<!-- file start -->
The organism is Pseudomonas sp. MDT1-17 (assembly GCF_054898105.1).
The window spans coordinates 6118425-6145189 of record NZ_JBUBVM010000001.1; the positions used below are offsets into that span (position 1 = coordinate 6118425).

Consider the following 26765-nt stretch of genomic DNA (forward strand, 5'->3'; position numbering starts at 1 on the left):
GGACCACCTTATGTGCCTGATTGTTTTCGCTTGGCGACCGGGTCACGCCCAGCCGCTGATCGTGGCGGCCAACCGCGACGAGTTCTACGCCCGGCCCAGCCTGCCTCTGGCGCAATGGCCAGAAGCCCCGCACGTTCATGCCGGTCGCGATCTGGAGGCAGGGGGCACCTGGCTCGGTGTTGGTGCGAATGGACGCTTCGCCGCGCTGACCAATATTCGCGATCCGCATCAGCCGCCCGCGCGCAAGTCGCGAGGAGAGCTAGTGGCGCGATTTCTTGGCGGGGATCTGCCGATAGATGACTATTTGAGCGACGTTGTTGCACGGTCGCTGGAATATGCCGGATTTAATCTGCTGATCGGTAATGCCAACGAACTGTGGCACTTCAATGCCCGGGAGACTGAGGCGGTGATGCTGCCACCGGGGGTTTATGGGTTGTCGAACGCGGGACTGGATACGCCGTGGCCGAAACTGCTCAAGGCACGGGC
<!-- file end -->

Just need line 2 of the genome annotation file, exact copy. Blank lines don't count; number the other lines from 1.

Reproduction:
The window spans coordinates 6118425-6145189 of record NZ_JBUBVM010000001.1; the positions used below are offsets into that span (position 1 = coordinate 6118425).